Then I thought. Aren't we united when we watch badminton? Haven't we all forgotten about skin colours, when we placed our hope on Lee Chong Wei throughout his fateful Olympic journey? When he lost, aren't we all thinking "Malaysia lost", instead of "Malaysian Chinese lost"?
That, my friends, is national unity and national identity. National unity is not a tourism show where a Malay, a Chinese and an Indian girl pose and wave at the cameramen. National identity is not having a homogenised society where everyone speaks a single language at the top fluency. It is actually quite simpler - national identity is when Lee Chong Wei hugs Misbun and kiss the flag, and everyone is moved because "WE won".
So, Lee Chong Wei lost. But even in defeat, I thank him for giving me a feeble glint of hope in the country. Yes, we still do not quite believe in our country and its people, and yes, this article probably come across as a naive outlook on the harsh reality in Malaysia. However, through his journey, Lee Chong Wei gave us at least something to hold on to and build on.
And I reckon the footage of Mamak stall spectators makes the best advertisement for Hari Merdeka.
Monday, August 11, 2008
It has been speculated by many people that Morgan Freeman, Nelson Mandela and Kofi Annan are the very same person who manages to quickly switch identities.Can you tell who is who? They don't exactly look alike when you put the three pictures together, but come to think of it, indeed I always thought they exude the same aura with their smiles. And the silvery hairs too. In fact, the middle guy totally copied the hairstyle and facial-hairstyle of the person on the left.
- via Uncyclopedia - Morgan Freeman
Friday, August 08, 2008
After the setback of Tibet unrest, Sichuan Earthquake, pollution and various concerns, the 2008 Olympics is set to kick off in 7 hours from now! Although life is getting increasingly hectic for me, I am definitely not going to miss out on this biggest sports event in the world. If only I could think of ways to sneak in TV times in between studies, sleep and studies in the coming two weeks. :P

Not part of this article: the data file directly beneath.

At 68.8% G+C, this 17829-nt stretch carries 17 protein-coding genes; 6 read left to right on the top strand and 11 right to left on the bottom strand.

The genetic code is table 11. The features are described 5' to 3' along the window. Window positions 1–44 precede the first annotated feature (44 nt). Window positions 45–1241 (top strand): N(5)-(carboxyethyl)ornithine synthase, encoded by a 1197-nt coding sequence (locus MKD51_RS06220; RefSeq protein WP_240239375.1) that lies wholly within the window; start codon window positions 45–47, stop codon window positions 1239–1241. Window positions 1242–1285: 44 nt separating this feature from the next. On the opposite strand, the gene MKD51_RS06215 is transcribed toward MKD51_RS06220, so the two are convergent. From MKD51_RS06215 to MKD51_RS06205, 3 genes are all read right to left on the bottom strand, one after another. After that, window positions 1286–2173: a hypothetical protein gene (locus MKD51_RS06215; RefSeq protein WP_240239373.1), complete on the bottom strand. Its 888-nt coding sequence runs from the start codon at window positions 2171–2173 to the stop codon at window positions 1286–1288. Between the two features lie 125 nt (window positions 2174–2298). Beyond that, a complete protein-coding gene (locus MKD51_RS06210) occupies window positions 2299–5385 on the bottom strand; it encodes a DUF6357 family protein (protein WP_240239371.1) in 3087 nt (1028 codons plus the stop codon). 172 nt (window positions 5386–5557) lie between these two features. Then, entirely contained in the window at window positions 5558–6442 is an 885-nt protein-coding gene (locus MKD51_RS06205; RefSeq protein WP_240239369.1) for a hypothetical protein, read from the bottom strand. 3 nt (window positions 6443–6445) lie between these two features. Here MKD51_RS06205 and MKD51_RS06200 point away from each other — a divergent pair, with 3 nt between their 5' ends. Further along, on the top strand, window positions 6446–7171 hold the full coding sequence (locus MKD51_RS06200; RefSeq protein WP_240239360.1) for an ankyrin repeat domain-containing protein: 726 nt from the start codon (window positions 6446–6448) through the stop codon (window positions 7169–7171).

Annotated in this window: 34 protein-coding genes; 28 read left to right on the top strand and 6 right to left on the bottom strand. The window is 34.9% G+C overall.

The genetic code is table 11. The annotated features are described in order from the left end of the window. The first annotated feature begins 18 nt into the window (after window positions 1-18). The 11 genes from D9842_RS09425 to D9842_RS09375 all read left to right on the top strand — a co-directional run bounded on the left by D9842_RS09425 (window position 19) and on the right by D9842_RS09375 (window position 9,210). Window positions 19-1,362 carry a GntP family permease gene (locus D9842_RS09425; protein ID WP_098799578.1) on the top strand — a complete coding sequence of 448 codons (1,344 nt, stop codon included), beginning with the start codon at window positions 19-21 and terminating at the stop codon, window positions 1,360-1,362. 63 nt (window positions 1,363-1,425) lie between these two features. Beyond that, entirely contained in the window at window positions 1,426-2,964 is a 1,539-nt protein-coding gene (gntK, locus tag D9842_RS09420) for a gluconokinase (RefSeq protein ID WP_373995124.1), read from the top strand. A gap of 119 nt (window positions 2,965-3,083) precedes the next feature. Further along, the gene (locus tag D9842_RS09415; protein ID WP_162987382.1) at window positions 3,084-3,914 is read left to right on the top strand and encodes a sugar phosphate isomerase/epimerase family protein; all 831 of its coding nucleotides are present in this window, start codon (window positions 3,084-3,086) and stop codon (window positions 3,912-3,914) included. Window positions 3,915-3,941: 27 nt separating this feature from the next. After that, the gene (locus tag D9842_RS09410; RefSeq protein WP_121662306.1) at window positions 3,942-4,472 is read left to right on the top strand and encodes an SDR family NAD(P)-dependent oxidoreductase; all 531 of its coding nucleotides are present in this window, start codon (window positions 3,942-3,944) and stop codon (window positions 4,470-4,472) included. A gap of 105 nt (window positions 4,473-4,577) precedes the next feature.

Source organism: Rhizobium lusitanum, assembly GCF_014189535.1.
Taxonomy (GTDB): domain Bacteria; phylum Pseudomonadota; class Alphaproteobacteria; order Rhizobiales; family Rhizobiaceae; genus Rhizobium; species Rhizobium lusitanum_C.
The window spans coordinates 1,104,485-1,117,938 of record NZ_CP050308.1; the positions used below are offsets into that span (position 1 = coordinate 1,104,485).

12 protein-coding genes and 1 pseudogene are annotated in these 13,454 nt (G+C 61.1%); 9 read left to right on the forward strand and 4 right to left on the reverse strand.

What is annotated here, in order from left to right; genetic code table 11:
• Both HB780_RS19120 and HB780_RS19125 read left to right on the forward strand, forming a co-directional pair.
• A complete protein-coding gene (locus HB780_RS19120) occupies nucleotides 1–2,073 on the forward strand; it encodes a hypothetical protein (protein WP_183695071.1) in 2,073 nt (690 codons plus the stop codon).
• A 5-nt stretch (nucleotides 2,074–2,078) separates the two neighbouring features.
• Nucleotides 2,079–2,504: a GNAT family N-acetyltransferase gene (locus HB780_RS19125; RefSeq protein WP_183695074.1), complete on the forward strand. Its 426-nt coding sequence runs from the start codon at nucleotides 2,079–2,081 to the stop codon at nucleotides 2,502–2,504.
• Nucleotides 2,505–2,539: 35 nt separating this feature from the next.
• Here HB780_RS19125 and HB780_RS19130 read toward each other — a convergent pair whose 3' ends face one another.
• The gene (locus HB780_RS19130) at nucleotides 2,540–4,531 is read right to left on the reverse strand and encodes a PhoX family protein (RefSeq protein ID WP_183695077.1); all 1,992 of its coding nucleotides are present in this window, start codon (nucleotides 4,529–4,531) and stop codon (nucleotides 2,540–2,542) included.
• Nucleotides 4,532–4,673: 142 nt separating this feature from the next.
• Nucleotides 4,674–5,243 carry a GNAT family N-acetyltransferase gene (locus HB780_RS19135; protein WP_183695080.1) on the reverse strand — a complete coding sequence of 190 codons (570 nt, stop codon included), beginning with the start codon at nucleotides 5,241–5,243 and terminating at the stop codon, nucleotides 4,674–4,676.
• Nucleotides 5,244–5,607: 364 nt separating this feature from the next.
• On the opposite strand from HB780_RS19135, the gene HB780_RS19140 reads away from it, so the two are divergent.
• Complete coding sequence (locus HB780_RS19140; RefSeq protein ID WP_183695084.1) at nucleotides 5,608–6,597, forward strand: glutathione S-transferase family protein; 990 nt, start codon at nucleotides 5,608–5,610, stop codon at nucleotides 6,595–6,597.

So let's talk about the opening ceremony. One thing that I found amusing about the opening ceremony is the list of heads of state in the attendant list - including some who said they were going to "boycott" the opening ceremony. In particular, there is this subliminal hypocrisy by Mr. Nicolas Sarcozy the French President.
It's said that Jay Chou, Sarah Brightman and Celine Dion will be among the celebrities who will perform at the opening ceremony. I am not sure how well Jay Chou will do in front of billions of TV spectators, but I wish him all the best.
Naturally, we are all interested in finding out who's going to light the Olympic flame. For me, the obvious options include Liu Xiang (the 110m hurdle gold medalist in Athens, previous World Record holder) and Yao Ming (reportedly one of the most recognised Chinese face in the world). But Yao Ming is apparently the flagbearer of the parade ceremony, so there goes the chance of his earning this great honour. Meanwhile, I am guessing that with the recent earthquake, it's possible that some heroic survivors could be chosen for the role as well. While those people would have been the ideal choice, given the previous flame lighters (read here), I am thinking that having the Dalai Lama light the flame would be far more interesting.
Azizul Hasni Awang, the Malaysian cyclist will be our flag bearer. Interestingly, Malaysia will be the 10th country to appear in the parade of nations, due to the appearance order being arranged by the number of strokes of the first Chinese character in the nation's Chinese name. Malaysia is 马来西亚, and with 3 strokes in 马, we earned our 10th place quite easily. Australia will be near the very end, because 澳大利亚 has a pretty complicated first word with 15 characters. :D
Let the Olympics begin!
Tuesday, August 05, 2008
I have a little recipe for Mi Goreng, and no, I am not talking about fried noodle in Malay Language. I am talking about the internationally acclaimed instant noodle by IndoMie® Pt Indofood Sukses Makmur Tbk, Jakarta 14430, Indonesia.
Yup this IndoMie Mi Goreng.
While I followed the instruction throughout the years to the last fine print, I have always felt that the noodle is a bit too stretchy to my liking. Some "elastic tendon" kind of feel. And the MSGs never felt thick enough, not salty and sweet enough. I know this sounds so unhealthy, but really, who can resist Indomie once they try their first serve in their lives? :P
So last year, when I had Indomie one day, what happened was I sort of put together a better tasting version of Indomie. It is springy but not stretchy, and the flavouring simply tasted superb to me. Thick, sweet and salty. Or put shortly, there was simply nothing more you could ask for in a pack of instant noodle. I have been cooking IndoMie this way since.
And today, I am going to share my favourite recipe:
- Cook noodles (obviously)
- Without any delay, proceed to prepare all the flavouring sachets (except the fried onion) in the bowl. The plastic sachets must be cut using scissors instead of tearing by hand. This is essential for the timing and to prevent dirtying your clothes.